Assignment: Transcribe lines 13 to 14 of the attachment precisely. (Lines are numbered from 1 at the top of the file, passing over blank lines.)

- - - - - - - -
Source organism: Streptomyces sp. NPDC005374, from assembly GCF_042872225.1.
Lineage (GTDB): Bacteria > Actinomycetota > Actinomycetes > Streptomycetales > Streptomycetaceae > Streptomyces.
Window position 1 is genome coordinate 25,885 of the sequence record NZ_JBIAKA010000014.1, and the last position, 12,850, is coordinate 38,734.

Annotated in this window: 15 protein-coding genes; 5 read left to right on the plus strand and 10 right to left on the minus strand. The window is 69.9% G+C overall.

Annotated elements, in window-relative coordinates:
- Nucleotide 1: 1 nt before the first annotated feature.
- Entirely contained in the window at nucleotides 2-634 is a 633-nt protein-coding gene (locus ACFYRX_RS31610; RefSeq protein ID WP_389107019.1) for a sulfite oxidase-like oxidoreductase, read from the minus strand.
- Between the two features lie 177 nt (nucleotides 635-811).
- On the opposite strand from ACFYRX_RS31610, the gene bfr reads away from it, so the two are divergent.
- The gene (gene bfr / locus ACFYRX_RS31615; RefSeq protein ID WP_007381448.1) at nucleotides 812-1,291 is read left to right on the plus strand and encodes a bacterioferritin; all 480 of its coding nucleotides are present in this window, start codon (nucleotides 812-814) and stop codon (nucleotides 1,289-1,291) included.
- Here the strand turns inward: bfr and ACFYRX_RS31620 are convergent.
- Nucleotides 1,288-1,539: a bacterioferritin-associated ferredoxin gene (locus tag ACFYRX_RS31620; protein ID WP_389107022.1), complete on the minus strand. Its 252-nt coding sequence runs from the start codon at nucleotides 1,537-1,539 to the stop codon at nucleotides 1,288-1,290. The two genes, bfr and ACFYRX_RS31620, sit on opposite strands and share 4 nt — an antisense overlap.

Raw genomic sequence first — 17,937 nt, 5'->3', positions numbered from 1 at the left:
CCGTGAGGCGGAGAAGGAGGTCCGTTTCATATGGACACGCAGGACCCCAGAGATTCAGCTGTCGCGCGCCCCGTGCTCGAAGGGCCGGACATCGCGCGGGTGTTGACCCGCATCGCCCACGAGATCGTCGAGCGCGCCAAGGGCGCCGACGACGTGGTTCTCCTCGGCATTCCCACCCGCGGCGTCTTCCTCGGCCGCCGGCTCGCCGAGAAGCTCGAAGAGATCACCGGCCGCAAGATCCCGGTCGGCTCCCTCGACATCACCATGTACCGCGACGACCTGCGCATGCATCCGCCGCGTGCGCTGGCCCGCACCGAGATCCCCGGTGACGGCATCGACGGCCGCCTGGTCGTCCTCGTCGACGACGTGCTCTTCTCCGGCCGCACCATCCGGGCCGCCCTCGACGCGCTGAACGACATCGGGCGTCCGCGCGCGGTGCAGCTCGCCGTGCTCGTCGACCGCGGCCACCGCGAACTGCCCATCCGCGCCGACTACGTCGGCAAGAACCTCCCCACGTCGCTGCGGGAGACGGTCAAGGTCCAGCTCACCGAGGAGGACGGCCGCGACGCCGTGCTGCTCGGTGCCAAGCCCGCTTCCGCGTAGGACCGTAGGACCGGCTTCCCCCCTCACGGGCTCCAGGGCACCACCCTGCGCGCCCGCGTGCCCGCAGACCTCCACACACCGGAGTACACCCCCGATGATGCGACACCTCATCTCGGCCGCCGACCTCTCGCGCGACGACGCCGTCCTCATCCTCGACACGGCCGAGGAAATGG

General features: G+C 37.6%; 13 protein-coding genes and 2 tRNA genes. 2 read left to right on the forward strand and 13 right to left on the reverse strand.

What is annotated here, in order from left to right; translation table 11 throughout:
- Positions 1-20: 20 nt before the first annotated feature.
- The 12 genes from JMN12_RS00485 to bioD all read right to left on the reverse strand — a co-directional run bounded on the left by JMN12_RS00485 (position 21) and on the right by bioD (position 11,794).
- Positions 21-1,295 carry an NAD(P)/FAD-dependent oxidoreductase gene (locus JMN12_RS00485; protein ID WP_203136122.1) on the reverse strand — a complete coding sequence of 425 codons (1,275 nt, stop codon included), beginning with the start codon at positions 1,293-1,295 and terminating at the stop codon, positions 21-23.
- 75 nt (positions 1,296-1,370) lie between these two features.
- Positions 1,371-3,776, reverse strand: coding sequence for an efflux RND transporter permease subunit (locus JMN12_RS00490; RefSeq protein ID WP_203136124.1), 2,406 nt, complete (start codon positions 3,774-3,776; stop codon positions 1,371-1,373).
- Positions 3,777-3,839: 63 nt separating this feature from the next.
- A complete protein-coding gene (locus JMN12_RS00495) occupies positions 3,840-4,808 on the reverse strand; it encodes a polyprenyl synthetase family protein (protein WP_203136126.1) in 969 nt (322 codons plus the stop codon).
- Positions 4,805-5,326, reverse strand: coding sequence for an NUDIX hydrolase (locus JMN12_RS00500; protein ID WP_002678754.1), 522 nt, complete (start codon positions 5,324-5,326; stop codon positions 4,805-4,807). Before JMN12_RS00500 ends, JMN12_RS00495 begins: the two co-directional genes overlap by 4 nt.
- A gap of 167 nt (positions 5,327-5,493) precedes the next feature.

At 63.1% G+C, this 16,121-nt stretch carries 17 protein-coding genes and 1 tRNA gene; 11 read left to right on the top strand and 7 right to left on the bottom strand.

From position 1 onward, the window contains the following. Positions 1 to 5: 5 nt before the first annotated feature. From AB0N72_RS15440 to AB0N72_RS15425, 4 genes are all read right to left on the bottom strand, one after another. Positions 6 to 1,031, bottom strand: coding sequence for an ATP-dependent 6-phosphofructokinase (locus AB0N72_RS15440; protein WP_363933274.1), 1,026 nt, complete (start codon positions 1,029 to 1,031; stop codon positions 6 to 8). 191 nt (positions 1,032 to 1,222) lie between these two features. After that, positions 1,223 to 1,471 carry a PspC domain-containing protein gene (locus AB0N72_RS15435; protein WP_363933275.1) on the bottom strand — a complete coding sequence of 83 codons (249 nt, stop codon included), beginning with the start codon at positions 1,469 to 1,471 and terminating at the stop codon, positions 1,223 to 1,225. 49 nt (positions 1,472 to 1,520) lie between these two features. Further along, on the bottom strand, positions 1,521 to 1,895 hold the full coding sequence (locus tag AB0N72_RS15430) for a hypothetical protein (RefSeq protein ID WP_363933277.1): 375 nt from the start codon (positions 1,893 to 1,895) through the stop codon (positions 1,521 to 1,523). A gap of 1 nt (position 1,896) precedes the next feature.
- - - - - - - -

Raw genomic sequence first — 17,937 nt, 5'->3', positions numbered from 1 at the left:
CCGTGAGGCGGAGAAGGAGGTCCGTTTCATATGGACACGCAGGACCCCAGAGATTCAGCTGTCGCGCGCCCCGTGCTCGAAGGGCCGGACATCGCGCGGGTGTTGACCCGCATCGCCCACGAGATCGTCGAGCGCGCCAAGGGCGCCGACGACGTGGTTCTCCTCGGCATTCCCACCCGCGGCGTCTTCCTCGGCCGCCGGCTCGCCGAGAAGCTCGAAGAGATCACCGGCCGCAAGATCCCGGTCGGCTCCCTCGACATCACCATGTACCGCGACGACCTGCGCATGCATCCGCCGCGTGCGCTGGCCCGCACCGAGATCCCCGGTGACGGCATCGACGGCCGCCTGGTCGTCCTCGTCGACGACGTGCTCTTCTCCGGCCGCACCATCCGGGCCGCCCTCGACGCGCTGAACGACATCGGGCGTCCGCGCGCGGTGCAGCTCGCCGTGCTCGTCGACCGCGGCCACCGCGAACTGCCCATCCGCGCCGACTACGTCGGCAAGAACCTCCCCACGTCGCTGCGGGAGACGGTCAAGGTCCAGCTCACCGAGGAGGACGGCCGCGACGCCGTGCTGCTCGGTGCCAAGCCCGCTTCCGCGTAGGACCGTAGGACCGGCTTCCCCCCTCACGGGCTCCAGGGCACCACCCTGCGCGCCCGCGTGCCCGCAGACCTCCACACACCGGAGTACACCCCCGATGATGCGACACCTCATCTCGGCCGCCGACCTCTCGCGCGACGACGCCGTCCTCATCCTCGACACGGCCGAGGAAATGG